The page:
LONDON (Reuters) - More than half of British companies with foreign staff fear they would be hurt by the government’s plans for a post-Brexit immigration system, according to a survey published on Tuesday.
Fifty-three percent of 380 businesses polled by the British Chambers of Commerce (BCC) and job site Indeed said they would be negatively affected by an expansion of Britain’s existing minimum salary threshold for skilled workers from outside the European Union to include all migrant workers after Brexit.
Fifty-seven percent said they would be hurt by plans for a 12-month work and residency limit on lower skilled immigrants.
“Businesses in many sectors are finding it increasingly difficult to hire workers with the right skills,” Pawel Adrjan, an economist at Indeed, said.
“Like in any open economy, migration flows are one way to release that pressure valve but as our survey found, new proposals do not appear to flex and breathe depending on employers’ needs,” Adrjan said.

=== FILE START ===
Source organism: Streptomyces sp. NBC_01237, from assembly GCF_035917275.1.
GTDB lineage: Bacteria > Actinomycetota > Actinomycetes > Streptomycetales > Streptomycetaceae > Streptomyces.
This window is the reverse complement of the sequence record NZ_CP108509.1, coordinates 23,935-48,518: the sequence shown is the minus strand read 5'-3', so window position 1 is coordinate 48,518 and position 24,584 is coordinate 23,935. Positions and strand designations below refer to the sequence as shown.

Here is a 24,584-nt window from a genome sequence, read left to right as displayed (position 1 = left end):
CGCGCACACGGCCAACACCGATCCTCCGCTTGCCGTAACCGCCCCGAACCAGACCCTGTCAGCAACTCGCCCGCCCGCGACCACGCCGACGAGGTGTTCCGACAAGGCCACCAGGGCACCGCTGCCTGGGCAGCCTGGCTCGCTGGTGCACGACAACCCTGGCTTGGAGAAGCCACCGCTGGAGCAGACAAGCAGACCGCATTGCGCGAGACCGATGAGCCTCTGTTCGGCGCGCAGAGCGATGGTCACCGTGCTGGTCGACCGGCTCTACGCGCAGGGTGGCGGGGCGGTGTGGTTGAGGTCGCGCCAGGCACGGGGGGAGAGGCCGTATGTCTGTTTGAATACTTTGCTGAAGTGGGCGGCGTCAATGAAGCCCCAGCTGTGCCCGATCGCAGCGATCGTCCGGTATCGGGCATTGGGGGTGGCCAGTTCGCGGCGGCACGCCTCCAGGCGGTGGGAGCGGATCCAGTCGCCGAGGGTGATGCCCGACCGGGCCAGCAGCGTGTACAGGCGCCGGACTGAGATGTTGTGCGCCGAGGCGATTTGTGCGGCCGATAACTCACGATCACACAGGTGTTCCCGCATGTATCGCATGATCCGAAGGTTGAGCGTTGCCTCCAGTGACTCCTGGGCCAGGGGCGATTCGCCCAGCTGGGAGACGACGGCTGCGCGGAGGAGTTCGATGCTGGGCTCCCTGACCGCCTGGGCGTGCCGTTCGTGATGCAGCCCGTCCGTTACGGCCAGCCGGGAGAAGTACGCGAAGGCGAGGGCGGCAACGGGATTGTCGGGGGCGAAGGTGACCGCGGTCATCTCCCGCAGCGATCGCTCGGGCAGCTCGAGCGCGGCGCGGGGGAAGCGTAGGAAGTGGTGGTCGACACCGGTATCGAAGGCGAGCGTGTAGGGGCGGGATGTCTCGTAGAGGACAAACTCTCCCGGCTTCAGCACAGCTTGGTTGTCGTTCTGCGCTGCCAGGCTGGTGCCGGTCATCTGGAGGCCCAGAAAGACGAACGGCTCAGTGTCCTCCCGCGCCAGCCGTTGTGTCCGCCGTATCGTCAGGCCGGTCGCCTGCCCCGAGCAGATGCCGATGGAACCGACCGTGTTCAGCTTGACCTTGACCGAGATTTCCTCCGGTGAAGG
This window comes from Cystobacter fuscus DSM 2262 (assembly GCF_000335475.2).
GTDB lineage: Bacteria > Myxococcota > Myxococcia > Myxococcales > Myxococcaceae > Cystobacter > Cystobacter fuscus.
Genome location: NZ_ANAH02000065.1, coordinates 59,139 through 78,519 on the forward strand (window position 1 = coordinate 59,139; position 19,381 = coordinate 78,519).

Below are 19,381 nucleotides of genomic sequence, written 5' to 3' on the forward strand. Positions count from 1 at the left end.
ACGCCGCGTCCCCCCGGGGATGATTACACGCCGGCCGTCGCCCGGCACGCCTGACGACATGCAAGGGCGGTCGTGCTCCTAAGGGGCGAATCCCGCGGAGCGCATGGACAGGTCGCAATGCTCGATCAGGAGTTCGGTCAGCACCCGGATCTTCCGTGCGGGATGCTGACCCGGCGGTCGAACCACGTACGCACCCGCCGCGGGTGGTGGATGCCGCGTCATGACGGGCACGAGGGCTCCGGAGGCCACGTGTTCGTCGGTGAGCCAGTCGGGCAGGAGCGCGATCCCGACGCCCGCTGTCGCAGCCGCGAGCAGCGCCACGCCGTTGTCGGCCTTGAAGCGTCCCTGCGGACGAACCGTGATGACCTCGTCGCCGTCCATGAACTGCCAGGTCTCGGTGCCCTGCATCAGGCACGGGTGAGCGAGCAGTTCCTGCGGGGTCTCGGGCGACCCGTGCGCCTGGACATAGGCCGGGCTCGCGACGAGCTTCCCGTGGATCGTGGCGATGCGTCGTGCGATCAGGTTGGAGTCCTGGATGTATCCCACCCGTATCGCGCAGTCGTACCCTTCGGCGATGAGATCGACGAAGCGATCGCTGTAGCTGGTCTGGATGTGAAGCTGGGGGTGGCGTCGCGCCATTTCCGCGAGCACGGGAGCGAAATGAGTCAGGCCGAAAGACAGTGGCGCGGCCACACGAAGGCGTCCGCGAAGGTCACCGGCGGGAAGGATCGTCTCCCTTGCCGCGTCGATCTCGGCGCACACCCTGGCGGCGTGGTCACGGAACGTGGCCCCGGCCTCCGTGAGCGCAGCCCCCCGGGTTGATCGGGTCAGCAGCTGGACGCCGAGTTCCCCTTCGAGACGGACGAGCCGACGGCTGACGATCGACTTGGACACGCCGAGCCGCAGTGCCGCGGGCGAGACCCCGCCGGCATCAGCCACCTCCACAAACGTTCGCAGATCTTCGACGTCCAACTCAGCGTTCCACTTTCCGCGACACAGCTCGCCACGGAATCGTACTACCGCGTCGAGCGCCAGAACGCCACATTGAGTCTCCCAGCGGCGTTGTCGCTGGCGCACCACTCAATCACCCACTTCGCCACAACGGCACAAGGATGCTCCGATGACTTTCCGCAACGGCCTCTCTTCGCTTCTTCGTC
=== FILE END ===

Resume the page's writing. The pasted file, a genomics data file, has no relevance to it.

The healthcare and construction sectors in particular needed more flexibility, he said.
Tighter migration has been central to the Brexit plans of Prime Minister Theresa May - who is due to stand down this month - since the 2016 EU referendum when worries about immigration were widely seen as a factor behind the vote to leave the bloc.
Britain’s interior minister Sajid Javid last month asked an advisory committee to look again at its proposal for a salary threshold for skilled migrant workers of 30,000 pounds a year which could exclude paramedics, lab technicians, chefs and junior doctors.
British employers are already finding it hard to recruit many categories of skilled workers after unemployment in Britain fell to its lowest rate since the 1970s.
The BCC said the survey was conducted between April 29 and May 16.
Writing by Freddie Hayward; Editing by William Schomberg
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